Portugal Ethnic Groups

Instructor: Christopher Muscato

Chris has a master's degree in history and teaches at the University of Northern Colorado.

Who all lives in Portugal? In this lesson, we will explore the distribution of ethnic groups in Portugal, and discuss historic reasons for these demographic statistics.

Ethnicity in Portugal

If you start in Spain and head west, where do you end up? No, it's not the Atlantic Ocean. On the west coast of the Iberian Peninsula is the nation of Portugal. It's a smaller country, and yet the former seat of one of the largest maritime empires in human history. So, who lives there? Well, obviously, the Portuguese do, but how about ethnic composition?

After a few centuries of fighting between various populations, the Portuguese government has actually forbidden the collection of statistics on ethnicity. They claim that asking people to identify by either race or religion encourages prejudice between groups. So, it's hard to tell exactly what their ethnic distribution is, but we don't really need exact numbers. That's because Portugal today has one of the most ethnically homogeneous populations in Europe. So, let's take a look into Portugal and see what makes the Portuguese ... Portuguese.


Portuguese Ethnicity

Like I said, Portugal has an extremely consistent population in terms of ethnicity. The vast, vast majority of people in Portugal are identified as belonging to the Portuguese ethnic group. In fact, most sources place this number somewhere around 95 percent of the total population. While the great number of people identify as this same ethnicity, this group itself does contain strains of various ethnic groups that migrated into Portugal over the centuries. Celtic tribes contributed a lot to this ethnicity, as did Northern African/Arabic people who traveled into Portugal and even invaded during the 8th century.

The population of Portugal has historically been very homogeneous.

So, why is Portugal so greatly dominated by people of Portuguese ethnicity? Most European nations have at least a few substantial minority groups, but not Portugal. Well, if we look at Portugal on a map, you'll notice it's somewhat isolated. To get to Portugal, you either have to go through Spain, or you have to sail.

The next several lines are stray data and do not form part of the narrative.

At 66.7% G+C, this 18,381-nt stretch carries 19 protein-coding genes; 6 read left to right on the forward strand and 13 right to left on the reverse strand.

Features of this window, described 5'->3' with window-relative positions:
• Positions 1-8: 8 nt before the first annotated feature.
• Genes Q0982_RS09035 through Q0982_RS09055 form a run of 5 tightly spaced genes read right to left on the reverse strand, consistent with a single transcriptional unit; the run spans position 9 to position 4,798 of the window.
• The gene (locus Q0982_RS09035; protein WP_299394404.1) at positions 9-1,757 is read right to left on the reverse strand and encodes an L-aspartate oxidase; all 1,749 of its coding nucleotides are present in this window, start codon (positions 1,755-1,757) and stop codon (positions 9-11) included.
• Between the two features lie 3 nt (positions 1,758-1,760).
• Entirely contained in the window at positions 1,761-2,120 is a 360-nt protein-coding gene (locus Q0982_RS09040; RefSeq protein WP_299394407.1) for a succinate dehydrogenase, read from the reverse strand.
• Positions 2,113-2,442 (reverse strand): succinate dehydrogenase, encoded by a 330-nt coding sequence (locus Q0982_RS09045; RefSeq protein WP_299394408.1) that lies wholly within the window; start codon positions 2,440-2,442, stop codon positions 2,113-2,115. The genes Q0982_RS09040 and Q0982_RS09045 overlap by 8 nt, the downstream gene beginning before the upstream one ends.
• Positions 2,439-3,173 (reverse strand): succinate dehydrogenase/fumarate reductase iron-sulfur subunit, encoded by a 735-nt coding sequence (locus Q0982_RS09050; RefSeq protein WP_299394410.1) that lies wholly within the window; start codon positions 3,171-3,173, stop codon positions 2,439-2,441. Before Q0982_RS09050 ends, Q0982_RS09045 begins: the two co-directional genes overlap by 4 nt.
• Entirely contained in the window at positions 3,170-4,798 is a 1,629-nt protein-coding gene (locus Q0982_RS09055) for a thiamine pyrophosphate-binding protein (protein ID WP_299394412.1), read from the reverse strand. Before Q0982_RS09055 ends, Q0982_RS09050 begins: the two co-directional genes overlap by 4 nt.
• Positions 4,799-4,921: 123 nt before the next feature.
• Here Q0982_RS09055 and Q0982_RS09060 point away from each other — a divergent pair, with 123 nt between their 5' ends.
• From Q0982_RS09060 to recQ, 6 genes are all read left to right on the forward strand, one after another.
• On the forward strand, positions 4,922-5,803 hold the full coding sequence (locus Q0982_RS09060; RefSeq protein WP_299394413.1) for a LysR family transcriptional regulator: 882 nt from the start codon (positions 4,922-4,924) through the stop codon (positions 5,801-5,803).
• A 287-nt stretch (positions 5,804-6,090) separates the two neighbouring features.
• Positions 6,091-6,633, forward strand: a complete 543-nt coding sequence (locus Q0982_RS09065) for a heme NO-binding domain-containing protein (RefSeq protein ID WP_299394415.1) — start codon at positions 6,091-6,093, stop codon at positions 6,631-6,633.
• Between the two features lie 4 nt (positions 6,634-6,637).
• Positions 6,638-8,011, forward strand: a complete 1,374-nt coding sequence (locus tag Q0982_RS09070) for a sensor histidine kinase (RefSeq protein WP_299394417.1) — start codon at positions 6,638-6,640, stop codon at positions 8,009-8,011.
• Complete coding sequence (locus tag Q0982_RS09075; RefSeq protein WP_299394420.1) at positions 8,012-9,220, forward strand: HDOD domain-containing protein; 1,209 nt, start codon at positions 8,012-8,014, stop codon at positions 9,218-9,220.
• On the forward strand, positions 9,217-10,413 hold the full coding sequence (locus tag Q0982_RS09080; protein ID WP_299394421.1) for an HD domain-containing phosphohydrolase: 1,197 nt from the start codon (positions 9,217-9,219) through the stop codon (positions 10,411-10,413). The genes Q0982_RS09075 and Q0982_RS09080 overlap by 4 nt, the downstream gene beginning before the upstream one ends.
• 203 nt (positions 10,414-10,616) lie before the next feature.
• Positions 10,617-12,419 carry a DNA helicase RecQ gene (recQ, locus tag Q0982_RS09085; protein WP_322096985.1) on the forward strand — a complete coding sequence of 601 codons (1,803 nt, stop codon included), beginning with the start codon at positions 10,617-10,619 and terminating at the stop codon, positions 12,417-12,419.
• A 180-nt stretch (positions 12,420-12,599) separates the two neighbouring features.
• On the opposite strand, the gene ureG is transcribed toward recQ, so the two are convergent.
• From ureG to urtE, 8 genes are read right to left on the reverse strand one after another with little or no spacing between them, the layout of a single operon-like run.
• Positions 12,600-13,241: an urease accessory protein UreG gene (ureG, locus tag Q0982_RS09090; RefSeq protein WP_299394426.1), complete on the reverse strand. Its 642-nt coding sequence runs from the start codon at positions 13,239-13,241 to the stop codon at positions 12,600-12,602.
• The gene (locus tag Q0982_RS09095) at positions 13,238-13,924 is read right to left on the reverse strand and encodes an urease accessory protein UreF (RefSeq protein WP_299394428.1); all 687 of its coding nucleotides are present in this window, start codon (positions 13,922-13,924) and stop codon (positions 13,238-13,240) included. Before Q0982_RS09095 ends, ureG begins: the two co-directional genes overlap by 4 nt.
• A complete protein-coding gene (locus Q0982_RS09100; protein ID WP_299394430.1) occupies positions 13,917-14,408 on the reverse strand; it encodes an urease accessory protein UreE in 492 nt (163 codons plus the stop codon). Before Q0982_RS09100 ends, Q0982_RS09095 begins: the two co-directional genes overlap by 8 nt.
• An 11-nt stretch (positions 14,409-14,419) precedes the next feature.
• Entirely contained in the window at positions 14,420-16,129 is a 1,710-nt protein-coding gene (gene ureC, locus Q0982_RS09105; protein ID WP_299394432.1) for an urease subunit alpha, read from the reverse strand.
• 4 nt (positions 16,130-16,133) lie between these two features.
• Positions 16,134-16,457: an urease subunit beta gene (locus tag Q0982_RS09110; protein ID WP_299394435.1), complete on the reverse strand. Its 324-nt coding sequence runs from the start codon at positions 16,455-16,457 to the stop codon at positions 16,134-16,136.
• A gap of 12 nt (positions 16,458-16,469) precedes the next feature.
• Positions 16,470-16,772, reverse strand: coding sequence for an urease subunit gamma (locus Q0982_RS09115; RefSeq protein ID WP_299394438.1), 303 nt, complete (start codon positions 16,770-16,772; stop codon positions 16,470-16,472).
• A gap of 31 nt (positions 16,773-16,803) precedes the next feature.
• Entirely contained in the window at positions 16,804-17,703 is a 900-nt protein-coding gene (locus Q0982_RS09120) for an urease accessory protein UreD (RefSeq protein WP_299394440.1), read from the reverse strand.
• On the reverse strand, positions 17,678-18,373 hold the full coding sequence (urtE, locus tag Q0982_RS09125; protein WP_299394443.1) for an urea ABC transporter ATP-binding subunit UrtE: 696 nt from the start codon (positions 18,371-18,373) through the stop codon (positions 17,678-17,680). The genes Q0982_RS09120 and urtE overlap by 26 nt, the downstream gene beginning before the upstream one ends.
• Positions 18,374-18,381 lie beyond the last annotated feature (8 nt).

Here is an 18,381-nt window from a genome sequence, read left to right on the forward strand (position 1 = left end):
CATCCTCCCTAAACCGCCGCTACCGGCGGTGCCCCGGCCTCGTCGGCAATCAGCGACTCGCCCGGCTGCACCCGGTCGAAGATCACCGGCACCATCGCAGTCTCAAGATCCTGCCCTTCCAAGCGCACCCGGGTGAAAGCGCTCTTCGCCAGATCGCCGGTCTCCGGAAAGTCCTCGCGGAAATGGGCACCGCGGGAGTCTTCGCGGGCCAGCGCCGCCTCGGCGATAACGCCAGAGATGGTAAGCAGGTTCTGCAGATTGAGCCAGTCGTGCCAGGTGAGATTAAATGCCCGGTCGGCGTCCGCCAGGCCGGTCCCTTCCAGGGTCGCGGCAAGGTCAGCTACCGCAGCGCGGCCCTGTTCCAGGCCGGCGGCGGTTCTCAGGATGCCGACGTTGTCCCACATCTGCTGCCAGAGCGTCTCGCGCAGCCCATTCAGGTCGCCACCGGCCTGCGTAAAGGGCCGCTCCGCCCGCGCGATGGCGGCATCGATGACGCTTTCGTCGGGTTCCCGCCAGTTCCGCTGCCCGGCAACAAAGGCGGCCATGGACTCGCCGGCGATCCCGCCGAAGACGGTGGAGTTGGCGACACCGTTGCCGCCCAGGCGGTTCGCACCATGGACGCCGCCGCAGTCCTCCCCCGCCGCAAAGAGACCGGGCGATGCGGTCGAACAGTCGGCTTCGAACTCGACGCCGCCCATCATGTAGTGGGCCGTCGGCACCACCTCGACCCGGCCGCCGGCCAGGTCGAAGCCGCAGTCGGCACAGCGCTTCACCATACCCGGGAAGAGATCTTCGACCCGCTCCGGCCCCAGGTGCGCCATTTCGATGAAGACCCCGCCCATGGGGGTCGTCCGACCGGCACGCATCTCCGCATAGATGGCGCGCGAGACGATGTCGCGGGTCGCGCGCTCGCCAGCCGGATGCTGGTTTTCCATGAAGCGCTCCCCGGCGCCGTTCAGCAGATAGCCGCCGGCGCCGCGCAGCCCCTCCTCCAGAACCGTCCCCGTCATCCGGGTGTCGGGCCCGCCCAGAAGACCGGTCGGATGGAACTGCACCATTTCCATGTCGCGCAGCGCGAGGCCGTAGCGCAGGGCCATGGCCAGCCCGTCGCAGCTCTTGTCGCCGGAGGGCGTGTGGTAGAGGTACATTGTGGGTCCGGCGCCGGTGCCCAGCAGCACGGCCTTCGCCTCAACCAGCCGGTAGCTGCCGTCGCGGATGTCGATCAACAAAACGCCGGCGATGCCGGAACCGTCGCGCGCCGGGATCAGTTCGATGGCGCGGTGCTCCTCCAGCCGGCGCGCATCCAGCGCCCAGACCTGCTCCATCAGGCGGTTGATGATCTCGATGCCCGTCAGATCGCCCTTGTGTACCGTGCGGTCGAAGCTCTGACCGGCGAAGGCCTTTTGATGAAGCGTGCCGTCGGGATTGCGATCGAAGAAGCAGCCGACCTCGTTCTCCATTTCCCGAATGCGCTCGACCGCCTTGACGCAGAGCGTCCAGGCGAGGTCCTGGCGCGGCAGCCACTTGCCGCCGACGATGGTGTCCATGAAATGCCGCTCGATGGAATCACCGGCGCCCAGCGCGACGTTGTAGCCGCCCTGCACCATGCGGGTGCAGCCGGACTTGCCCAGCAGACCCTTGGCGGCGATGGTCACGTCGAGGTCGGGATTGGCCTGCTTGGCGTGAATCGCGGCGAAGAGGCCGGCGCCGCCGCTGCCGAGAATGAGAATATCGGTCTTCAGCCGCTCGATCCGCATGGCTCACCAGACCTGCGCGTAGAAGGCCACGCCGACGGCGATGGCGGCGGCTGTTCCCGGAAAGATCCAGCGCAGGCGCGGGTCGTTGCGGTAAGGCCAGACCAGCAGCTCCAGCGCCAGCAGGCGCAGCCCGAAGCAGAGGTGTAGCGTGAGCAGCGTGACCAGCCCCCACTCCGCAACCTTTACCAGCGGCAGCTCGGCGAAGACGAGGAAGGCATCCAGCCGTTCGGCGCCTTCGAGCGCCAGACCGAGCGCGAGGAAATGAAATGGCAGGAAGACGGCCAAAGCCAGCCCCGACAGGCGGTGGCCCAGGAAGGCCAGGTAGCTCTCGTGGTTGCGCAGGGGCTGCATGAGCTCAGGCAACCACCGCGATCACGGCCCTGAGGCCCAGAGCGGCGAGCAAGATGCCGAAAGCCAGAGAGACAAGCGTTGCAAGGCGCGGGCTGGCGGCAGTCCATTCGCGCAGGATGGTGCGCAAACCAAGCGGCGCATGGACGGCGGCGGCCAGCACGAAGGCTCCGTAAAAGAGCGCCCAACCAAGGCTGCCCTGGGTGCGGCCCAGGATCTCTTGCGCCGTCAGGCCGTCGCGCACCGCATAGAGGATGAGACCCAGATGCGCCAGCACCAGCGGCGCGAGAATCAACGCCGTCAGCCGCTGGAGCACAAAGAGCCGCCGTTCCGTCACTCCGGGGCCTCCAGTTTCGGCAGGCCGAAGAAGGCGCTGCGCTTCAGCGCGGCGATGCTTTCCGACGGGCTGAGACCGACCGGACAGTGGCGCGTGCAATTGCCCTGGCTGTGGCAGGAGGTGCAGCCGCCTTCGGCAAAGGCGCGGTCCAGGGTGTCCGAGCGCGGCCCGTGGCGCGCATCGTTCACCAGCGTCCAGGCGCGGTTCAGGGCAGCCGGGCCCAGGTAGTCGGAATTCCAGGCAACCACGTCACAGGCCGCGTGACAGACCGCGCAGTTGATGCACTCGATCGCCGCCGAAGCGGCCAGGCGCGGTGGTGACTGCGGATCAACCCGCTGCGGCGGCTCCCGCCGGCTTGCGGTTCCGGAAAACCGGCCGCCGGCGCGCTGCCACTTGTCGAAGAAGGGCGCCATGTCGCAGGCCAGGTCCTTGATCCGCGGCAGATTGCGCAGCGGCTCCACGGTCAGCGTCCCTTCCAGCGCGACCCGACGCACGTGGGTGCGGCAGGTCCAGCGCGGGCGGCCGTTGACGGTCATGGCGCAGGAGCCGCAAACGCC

Until the 15th century, not many nations of Europe really sailed outside of the Mediterranean, except Portugal, which was one of the first great sailing nations of the continent. So, not many other ethnic groups have had a lot of opportunities to enter Portugal, and to this day the nation is one of the most homogeneous in the world.

Minority Groups

Realistically, all minority groups combined only compose a maximum of 5 percent of the total population, so no single ethnic group plays a major role in Portuguese society or politics. But, let's talk about these other ethnic groups who have established at least a small foothold in the nation.

One of the largest minority populations is African, largely composed of Cape Verdeans, or people from the Atlantic island chain of Cape Verde off the west coast of Africa. Cape Verde was one of Portugal's oldest colonies, and as Portugal decolonized in the 20th century, many residents from these islands resettled in Portugal itself. These Cape Verdeans, and other Africans from Portugal's former colonies, are the largest of the nation's minority ethnic groups.

Cape Verdeans compose a large part of the African ethnic group in Portugal.

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